Prior to starting the lessons, participants that had agreed to take part in the study (N = 174) were surveyed using an anonymous, self-complete questionnaire. The survey was the first stage of a pre- and post-intervention evaluation of the new 4Rs of Aquatic Rescue education package. The questionnaire consisted of 18 closed questions designed to be completed in 10-15 minutes. Swimming competency was determined by asking participants whether they could swim and if so, how they would rate their swimming competency using a four-point scale from poor to very good. In addition, they were asked to estimate how many lengths of a pool they could currently swim and when they had last swum this distance in open water (where most fatal drownings occur).

A series of 12 statements was designed to elicit responses on risk cognitions thought relevant to participants’ perceptions of drowning risk using a 1-5 Likert-type scale ranging from strongly agree to strongly disagree The statements were based on previous uses of PMT to analyze drowning risk perception among beachgoers [8] and rock-based fishers [5, 6]. Two components of threat appraisal - severity of the risk (e.g., “If I got caught in a rip, it is likely I would need to be rescued”) and vulnerability (e.g., “I think I am at higher risk of drowning than other people”) were included.

Two components of coping appraisal - response efficacy (e.g., “I never swim out of my depth when swimming at the beach”) and self-efficacy (e.g., “I could help someone in difficulty while swimming at the beach”) were included. Each of the four risk cognitions included three items, with a 5-point rating scale from strongly agree = 1 to strongly disagree = 5. Socio-demographic characteristics assessed included gender, age (15–19 years, 20-29 years, 30–44 years, 45+ years), self-identified ethnicity (New Zealand European, Maori, Pacific Islands, Asian, and “other” ethnic groups), and length of residency (<1 year, 1-4 years, 5-9 years, >f10 years).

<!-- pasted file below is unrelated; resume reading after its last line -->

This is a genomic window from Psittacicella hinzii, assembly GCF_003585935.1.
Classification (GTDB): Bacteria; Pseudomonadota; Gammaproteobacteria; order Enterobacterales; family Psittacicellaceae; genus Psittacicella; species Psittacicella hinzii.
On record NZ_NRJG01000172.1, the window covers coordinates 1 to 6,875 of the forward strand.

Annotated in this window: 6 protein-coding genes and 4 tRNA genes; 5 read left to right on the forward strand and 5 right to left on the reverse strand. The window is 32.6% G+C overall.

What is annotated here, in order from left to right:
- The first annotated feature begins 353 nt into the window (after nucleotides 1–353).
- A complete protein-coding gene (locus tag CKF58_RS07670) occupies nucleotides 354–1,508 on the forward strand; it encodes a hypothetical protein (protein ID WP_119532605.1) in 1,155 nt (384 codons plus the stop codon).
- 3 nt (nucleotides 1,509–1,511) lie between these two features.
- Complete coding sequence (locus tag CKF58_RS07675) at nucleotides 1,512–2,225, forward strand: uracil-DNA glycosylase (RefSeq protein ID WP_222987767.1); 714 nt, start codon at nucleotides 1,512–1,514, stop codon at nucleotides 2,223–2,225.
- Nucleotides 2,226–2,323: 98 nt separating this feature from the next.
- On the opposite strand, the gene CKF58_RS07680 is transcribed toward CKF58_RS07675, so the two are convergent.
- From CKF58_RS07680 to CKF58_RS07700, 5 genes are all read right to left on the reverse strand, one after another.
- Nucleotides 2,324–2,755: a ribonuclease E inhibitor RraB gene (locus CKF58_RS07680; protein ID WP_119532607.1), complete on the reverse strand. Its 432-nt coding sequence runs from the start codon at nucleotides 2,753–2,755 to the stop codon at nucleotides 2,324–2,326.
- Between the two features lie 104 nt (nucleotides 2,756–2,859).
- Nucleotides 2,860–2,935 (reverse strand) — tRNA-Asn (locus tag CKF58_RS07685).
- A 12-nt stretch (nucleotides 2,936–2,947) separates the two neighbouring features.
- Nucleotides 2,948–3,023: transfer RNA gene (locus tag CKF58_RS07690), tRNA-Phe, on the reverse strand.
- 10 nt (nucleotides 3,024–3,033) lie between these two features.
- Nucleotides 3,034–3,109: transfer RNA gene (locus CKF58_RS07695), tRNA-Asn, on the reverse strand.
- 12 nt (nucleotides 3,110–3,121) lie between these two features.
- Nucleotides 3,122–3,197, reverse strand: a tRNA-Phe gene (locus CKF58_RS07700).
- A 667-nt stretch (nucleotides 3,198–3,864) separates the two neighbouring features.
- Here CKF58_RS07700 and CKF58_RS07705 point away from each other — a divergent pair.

2.2. Data Analysis

All data was entered into SPSS (Version 23, Armonk, NY, USA) for statistical analysis. Frequency tables using numbers and percentages were generated to report on respondent’s self-estimated swimming and rescue competencies, open water experience, and previous training. Measures of central tendency used to measure continuous data (such as the 0-100 scales) included means, medians and standard deviation. For binary data, chi-square tests were used to determine the associations among dependent variables (such as rescue knowledge and self-reported competencies) and independent variables (such as sex, age, and ethnicity). To test the relationship between perceived swimming competency and risk cognitions, self-estimates of competency were dichotomised into good/very good swimmers and weak/non swimmers. Confidence in rescue capacity was also dichotomised into confident/very confident rescuer and anxious/very anxious rescuer to test the relationship between perceived rescue competence and risk of drowning cognitions.


Table 1 shows the demographic characteristics of the sample group (n = 174) that completed the questionnaire prior to the commencing the water safety program. Most were females (77%) and most were aged between 30-44 years. One third of the respondents (33%) had lived in New Zealand for less than 10 years, 50% of the sample self-identified as European, 18% as Maori, 12% Pacific Island people, 17% Asian and 2% as being from ‘other’ ethnic groups.

Table 1. Demographic Characteristics of Respondents.
n %
Gender Male 40 23%
Female 134 77%